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Where’s the beef (from)?

The Associated Press

GREELEY — Beef sold at supermarkets may soon wear its citizenship on its sleeve.

Federal law requires a myriad of foods start donning country-of-origin labels beginning in September 2004. But a debate rages on: Packers argue the practice will cost too much, ranchers want a program they think will boost American beef sales and consumer advocates warn labeling isn’t the safety assurance that some shoppers think it is.

In July, the House of Representatives voted to remove funding for labeling, which would make the law toothless. The Senate is expected to vote on funding this fall.

Ann and Joseph Strovas, picking up ground beef at a Greeley grocer recently, said a label would give them the one piece of information they require.

“We’re Americans,” Ann Strovas said. “We buy what’s American.”

Packers, like Greeley-based Swift and Co., oppose mandatory labeling. They argue the cost of tracking cattle and overhauling the slaughterhouse to separate cattle by origin is too much. Swift, the nation’s third-largest meat packer, has estimated the program could cost $25-$35 per animal.

The company said there are too many unknowns to predict what the price jump at grocery stores may be.

“When you’re one of the larger producers and you’re drawing from in and out of the country, it’s not a no-cost program,” said Dennis Henley, president of Swift and Co.

Henley thinks country-of-origin requirements will be adjusted before the law goes into effect next year. Officials at Colorado agriculture organizations said they’ve been assured the Senate will fight to uphold funding when it votes this fall. Sen. Wayne Allard opposes country-of-origin labeling and Sen. Ben Nighthorse Campbell supports the practice; both are Republicans.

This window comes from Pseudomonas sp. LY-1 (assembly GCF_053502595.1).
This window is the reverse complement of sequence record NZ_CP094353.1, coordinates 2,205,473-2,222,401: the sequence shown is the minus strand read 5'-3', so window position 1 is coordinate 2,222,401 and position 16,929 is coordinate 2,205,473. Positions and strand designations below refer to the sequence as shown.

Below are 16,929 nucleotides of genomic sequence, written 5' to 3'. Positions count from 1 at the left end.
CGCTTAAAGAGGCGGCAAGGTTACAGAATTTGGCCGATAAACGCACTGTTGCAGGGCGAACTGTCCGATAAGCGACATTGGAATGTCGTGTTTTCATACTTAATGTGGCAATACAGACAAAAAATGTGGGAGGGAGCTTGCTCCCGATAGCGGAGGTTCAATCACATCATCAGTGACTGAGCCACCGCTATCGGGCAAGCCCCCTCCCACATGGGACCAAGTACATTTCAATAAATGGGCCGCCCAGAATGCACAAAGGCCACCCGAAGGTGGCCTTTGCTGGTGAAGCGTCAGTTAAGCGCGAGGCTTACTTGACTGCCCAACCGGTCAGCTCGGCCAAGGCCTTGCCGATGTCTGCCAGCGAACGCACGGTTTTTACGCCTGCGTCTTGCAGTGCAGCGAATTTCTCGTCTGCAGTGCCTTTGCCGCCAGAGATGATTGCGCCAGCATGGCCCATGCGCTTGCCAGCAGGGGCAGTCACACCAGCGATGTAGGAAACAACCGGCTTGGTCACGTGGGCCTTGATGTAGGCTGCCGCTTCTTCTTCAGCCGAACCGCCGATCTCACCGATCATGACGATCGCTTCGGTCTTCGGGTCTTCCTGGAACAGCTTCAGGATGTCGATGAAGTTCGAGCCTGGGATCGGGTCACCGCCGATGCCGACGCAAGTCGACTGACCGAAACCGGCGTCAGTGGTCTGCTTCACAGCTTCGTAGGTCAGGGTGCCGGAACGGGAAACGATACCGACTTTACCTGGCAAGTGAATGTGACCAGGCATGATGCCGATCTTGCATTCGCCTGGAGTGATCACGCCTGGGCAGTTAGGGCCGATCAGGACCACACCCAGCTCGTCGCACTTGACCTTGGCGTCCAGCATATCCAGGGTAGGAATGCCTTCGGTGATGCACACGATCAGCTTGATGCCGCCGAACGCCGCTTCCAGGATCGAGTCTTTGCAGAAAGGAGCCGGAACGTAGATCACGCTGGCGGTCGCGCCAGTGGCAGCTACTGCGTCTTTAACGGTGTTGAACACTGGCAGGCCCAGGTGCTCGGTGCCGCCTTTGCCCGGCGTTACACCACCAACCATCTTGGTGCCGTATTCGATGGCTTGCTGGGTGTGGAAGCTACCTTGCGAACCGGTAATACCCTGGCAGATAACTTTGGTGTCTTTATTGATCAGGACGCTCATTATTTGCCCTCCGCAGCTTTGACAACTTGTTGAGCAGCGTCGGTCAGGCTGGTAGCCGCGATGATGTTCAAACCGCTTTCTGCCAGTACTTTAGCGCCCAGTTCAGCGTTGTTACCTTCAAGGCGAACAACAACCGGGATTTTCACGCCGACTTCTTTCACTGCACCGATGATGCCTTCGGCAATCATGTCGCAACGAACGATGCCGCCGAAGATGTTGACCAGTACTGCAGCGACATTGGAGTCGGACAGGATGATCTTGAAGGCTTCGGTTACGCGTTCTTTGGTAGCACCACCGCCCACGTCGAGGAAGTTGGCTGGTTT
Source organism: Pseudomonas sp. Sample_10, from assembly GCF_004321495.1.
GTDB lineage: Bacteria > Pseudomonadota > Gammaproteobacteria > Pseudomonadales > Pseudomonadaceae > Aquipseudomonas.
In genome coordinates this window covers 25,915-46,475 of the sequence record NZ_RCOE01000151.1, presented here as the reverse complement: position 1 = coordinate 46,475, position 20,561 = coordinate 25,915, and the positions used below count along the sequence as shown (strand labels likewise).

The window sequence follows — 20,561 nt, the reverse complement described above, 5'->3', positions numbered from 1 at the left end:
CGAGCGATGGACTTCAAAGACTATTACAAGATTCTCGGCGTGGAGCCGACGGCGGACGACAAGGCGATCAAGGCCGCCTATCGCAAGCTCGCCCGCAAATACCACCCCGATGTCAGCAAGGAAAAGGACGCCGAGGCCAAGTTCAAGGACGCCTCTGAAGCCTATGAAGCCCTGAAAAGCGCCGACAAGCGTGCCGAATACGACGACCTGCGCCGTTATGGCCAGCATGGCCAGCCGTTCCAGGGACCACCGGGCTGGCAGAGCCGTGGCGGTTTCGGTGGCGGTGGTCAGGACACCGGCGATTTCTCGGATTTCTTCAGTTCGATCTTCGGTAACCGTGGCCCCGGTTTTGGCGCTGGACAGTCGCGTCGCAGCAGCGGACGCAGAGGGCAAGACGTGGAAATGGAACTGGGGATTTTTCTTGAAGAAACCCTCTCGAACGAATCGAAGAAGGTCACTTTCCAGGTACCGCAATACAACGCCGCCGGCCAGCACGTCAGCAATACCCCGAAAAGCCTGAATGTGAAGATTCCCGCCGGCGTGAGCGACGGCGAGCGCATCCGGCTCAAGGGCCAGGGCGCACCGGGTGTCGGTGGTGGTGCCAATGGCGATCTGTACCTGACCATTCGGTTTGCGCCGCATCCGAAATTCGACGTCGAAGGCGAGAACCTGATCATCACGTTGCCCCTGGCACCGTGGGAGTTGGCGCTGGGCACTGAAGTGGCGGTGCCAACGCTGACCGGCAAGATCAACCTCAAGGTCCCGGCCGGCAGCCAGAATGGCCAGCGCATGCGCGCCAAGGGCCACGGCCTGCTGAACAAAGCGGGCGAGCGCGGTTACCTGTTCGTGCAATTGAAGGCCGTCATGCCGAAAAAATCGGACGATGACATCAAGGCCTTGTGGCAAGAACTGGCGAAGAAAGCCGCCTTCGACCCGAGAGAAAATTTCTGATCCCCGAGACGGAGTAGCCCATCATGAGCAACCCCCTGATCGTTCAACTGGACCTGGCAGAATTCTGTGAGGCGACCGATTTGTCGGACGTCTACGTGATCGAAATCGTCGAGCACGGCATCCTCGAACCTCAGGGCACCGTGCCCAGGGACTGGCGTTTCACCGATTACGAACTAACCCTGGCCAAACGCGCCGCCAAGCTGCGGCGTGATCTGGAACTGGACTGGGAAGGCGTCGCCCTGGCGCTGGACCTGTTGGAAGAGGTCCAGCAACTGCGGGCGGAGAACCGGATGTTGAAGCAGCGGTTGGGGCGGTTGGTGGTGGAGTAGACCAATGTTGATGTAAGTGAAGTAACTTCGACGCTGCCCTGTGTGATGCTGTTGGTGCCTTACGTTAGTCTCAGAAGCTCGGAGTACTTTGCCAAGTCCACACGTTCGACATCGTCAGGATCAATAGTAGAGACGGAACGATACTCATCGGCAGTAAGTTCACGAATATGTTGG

While Swift opposes country-of-origin labeling, it favors a system to track cattle from birth to the shelf. With this program, if there is an E. coli outbreak, a packer could trace infected cattle to a supplier — and stop buying from that supplier.

Traceability is more in line with consumer demands that packers have a paper trail to follow to the source of an outbreak.

Wendy Umberger, an agriculture professor at Colorado State University, studies consumer opinions on labeling. She has found that consumers would be willing to pay up to 19 percent more for beef labeled American, but that their underlying assumption is the label is associated with safety.

Consumers just want to know they can stop a food-safety outbreak, Umberger said. “And the packers can’t do that right now.”

Henley estimated about 15 percent of the cattle slaughtered in the Greeley plant are from Canada or Mexico. Eliminating those cattle is not a realistic business decision, he said.

But small-operation ranchers favor labeling and hope consumers, given a choice, will buy American and pay a higher price for it.

Roy Wardell has 160 cattle east of Platteville and sells about 40 steers a year to Swift. Wardell favors labeling because he thinks consumers, like him, trust the safety standards for American food. He envisions labeling eventually could evolve to tracking individual cattle.

“I wouldn’t put out the idea that because we do that we’re going to make more money,” he said. “But I think it’s something that’s going to be necessary to do. Diseases with animals are more of a global problem, and we’re going to have to use technology to keep our business viable.”

Many feedlot owners, who run larger numbers of cattle, are siding with Swift.

Ken Ulrich feeds 10,000 cattle at Ulrich Farms in Platteville, and another 15,000 in Ault and Nebraska. Ulrich sells about 95 percent of his cattle to Swift and Co.’s Greeley slaughterhouse. He’s not even sure what percent of his cattle — which he buys as 400-pound calves and 800-pound yearlings — are from outside the United States.

Retailers such as Safeway already have sent notice to suppliers such as Swift and Co. that a fine for incorrect labeling would be passed along to Swift. In turn, Swift has notified producers such as Ulrich that the $10,000 fine would be passed along to them. In the worst-case scenario, incorrectly labeled beef could be subject to a recall.

Ulrich said soon he won’t be able to afford to feed undocumented cattle.

“I’m concerned that we’re going to put a skull and crossbones on meat from Mexico and Canada,” he said. Ulrich counts himself among those in favor of a traceability program.

“I think the industry eventually needs to go to that,” he said. “Where we can trace a cattle back to the original ranch it was born on, and I think that’s where the industry would like to go on our own.”